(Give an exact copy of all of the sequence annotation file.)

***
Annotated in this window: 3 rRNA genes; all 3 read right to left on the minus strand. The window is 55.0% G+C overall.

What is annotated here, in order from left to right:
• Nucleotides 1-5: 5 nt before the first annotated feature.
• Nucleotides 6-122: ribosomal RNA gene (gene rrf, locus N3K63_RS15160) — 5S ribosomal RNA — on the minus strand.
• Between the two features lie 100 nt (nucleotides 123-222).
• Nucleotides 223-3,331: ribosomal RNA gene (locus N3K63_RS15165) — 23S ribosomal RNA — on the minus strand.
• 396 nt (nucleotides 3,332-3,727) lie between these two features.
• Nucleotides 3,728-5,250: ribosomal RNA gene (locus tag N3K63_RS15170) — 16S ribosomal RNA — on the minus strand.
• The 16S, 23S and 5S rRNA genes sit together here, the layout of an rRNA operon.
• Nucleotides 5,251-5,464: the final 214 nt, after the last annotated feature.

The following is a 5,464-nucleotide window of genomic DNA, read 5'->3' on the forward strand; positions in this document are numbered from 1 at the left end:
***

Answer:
Annotated in this window: 3 rRNA genes; all 3 read right to left on the minus strand. The window is 55.0% G+C overall.

What is annotated here, in order from left to right:
• Nucleotides 1-5: 5 nt before the first annotated feature.
• Nucleotides 6-122: ribosomal RNA gene (gene rrf, locus N3K63_RS15160) — 5S ribosomal RNA — on the minus strand.
• Between the two features lie 100 nt (nucleotides 123-222).
• Nucleotides 223-3,331: ribosomal RNA gene (locus N3K63_RS15165) — 23S ribosomal RNA — on the minus strand.
• 396 nt (nucleotides 3,332-3,727) lie between these two features.
• Nucleotides 3,728-5,250: ribosomal RNA gene (locus tag N3K63_RS15170) — 16S ribosomal RNA — on the minus strand.
• The 16S, 23S and 5S rRNA genes sit together here, the layout of an rRNA operon.
• Nucleotides 5,251-5,464: the final 214 nt, after the last annotated feature.

The following is a 5,464-nucleotide window of genomic DNA, read 5'->3' on the forward strand; positions in this document are numbered from 1 at the left end: